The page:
The rate of RLN palsy of 14.1% was greater than any published rate of RLN injury after primary ACDF operations, suggesting that there is a greater risk of hoarseness and dysphagia with reoperative ACDF surgeries than with primary procedures as reported in these studies 2).

The cervical spine is approached from the right side unless the patient has undergone a prior approach from the left side. If so, the original incision line is used. If a patient has subclinical vocal cord palsy on the side of the incision, proceeding with an incision on the opposite side is risky. The potential for recurrent laryngeal nerve palsy is highest on the right side, although the risk has not been documented in recent reports. The thoracic duct, however, can be injured when the approach is from the left side.

For C5–6, the skin incision is made at level of criccoid cartilage, for other levels, appropriate adjustments up or down may be made, sometimes with the assistance of fluoroscopy. The incision is approximately 4–5cm horizontally, centered on the SCM. Many right handed surgeons prefer operating from the right side of the neck, although the risk to the recurrent laryngeal nerve (RLN) is lower with a left sided approach (the RLN lies in a groove between the esophagus and trachea). The skin may be undermined off the platysma to permit a ver- tical incision in the platysma in the same orientation as its muscle fibers. Alternatively, some incise the platysma horizontally with scissors horizontally.

There still is substantial disagreement on the actual prevalence of RLNP after ACDF as well as on risk factors for postoperative RLNP 3).

Case series

The aim of a study of Huschbeck et al. was to describe the prevalence of postoperative RLNP in a cohort of consecutive cases of ACDF and to examine potential risk factors.

This retrospective study included patients who underwent ACDF between 2005 and 2019 at a single neurosurgical center. As part of clinical routine, RLNP was examined prior to and after surgery by independent otorhinolaryngologists using endoscopic laryngoscopy. As potential risk factors for postoperative RLNP, they examined patient’s age, sex, body mass index, multilevel surgery, and the duration of surgery.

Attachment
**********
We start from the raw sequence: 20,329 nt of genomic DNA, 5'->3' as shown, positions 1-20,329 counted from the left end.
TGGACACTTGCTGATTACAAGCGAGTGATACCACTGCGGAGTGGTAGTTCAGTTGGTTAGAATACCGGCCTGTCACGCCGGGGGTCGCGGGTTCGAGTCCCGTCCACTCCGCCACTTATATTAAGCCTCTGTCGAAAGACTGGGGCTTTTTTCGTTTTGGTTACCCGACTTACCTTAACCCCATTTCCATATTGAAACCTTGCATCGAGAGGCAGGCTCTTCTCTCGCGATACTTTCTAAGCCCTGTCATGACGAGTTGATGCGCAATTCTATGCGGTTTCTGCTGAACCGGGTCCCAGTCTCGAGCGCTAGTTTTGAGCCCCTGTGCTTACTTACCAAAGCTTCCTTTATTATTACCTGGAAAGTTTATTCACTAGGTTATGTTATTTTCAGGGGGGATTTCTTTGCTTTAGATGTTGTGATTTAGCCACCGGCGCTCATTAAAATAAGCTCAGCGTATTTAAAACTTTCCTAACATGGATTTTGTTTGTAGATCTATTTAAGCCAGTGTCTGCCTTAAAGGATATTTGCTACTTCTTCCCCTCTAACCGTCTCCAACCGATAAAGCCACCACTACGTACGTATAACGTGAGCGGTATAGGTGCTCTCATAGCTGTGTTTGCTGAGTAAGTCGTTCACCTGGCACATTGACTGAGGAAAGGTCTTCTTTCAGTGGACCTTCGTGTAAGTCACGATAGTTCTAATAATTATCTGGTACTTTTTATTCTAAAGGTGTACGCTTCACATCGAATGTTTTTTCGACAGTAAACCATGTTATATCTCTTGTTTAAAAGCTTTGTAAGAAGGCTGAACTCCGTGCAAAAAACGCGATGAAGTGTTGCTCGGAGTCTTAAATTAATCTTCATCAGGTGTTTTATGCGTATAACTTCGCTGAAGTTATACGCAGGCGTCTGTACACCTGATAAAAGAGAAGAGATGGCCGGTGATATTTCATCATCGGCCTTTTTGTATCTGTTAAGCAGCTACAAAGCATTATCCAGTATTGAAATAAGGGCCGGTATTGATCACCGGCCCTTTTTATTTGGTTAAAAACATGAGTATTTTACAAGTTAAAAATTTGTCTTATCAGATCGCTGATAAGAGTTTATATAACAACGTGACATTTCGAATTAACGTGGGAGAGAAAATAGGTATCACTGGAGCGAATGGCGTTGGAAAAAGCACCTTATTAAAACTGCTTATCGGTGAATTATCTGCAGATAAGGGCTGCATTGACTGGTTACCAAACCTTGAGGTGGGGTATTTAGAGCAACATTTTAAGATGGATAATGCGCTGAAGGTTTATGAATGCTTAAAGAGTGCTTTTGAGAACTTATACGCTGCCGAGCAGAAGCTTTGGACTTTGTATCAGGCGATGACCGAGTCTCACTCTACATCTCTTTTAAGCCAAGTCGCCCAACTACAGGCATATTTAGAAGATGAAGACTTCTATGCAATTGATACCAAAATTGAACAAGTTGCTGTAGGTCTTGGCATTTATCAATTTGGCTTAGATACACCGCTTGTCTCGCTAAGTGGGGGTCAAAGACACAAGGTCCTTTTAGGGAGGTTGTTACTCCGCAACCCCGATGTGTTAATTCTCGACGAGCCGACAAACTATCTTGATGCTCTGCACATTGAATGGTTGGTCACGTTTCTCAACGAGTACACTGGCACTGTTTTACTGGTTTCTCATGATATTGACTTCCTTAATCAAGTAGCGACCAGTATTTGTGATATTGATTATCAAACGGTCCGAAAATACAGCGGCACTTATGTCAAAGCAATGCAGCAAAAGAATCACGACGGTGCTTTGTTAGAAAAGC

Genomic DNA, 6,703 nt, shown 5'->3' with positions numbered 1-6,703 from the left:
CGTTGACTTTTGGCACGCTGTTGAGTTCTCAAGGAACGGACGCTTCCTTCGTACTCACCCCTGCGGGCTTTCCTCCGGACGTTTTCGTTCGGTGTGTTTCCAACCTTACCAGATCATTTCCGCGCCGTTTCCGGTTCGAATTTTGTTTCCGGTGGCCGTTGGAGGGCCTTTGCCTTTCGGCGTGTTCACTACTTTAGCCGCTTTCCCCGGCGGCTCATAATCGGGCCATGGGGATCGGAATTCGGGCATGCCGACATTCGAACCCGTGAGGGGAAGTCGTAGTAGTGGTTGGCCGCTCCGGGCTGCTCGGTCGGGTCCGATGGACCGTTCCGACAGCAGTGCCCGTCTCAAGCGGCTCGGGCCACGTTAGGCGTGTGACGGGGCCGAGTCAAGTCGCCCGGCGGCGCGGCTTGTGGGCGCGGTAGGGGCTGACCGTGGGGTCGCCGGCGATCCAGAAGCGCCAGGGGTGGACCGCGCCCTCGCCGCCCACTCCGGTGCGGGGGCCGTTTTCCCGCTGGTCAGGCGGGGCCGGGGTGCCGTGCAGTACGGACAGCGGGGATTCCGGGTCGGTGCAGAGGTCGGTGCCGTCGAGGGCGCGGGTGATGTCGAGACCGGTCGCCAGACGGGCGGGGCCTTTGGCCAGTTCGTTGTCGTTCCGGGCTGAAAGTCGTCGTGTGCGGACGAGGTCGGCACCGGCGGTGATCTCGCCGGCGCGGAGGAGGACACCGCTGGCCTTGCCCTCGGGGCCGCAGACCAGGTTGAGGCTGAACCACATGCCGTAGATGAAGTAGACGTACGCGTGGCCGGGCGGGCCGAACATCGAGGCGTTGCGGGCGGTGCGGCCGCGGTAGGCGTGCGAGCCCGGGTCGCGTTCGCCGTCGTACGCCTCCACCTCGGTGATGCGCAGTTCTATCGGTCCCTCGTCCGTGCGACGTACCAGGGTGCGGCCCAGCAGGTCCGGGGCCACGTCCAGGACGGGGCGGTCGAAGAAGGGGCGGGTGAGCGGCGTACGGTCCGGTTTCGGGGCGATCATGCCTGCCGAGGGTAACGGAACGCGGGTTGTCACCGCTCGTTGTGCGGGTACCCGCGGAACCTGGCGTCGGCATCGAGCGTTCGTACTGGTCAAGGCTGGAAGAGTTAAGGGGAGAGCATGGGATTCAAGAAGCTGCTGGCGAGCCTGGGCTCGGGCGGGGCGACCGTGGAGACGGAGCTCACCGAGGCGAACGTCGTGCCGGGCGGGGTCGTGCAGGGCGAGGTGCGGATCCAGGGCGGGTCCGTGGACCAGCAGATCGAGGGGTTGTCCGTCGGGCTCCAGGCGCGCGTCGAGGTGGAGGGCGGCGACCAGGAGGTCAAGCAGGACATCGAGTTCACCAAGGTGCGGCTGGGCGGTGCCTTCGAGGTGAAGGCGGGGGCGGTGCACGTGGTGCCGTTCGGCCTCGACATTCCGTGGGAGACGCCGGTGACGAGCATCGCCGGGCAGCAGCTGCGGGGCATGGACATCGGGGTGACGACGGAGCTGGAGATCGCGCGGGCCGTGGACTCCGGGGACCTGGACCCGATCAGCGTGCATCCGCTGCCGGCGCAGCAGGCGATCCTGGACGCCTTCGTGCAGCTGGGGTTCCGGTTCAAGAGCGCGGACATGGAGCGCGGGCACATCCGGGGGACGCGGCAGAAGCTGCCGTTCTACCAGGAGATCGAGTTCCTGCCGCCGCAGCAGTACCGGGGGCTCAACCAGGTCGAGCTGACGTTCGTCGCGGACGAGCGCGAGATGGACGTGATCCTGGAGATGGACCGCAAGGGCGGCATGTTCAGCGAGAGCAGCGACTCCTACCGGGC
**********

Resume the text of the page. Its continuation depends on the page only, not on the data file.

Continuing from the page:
214 consecutive cases were included. The prevalence of preoperative RLNP was 1.4% (3/214) and the prevalence of postoperative RLNP was 9% (19/211). The number of operated levels was 1 in 73.5% (155/211), 2 in 24.2% (51/211), and 3 or more in 2.4% (5/211) of cases. Of all cases, 4.7% (10/211) were repeat surgeries. There was no difference in the prevalence of RLNP between the primary surgery group (9.0%, 18/183) versus the repeat surgery group (10.0%, 1/10; p = 0.91). Also, there was no difference in any characteristics between subjects with postoperative RLNP compared with those without postoperative RLNP. We found no association between postoperative RLNP and patient’s age, sex, body mass index, duration of surgery, or number of levels (odds ratios between 0.24 and 1.05; p values between 0.20 and 0.97).

In this cohort, the prevalence of postoperative RLNP after ACDF was 9.0%. The fact that none of the examined variables was associated with the occurrence of RLNP supports the view that postoperative RLNP may depend more on direct mechanical manipulation during surgery than on specific patient or surgical characteristics 4).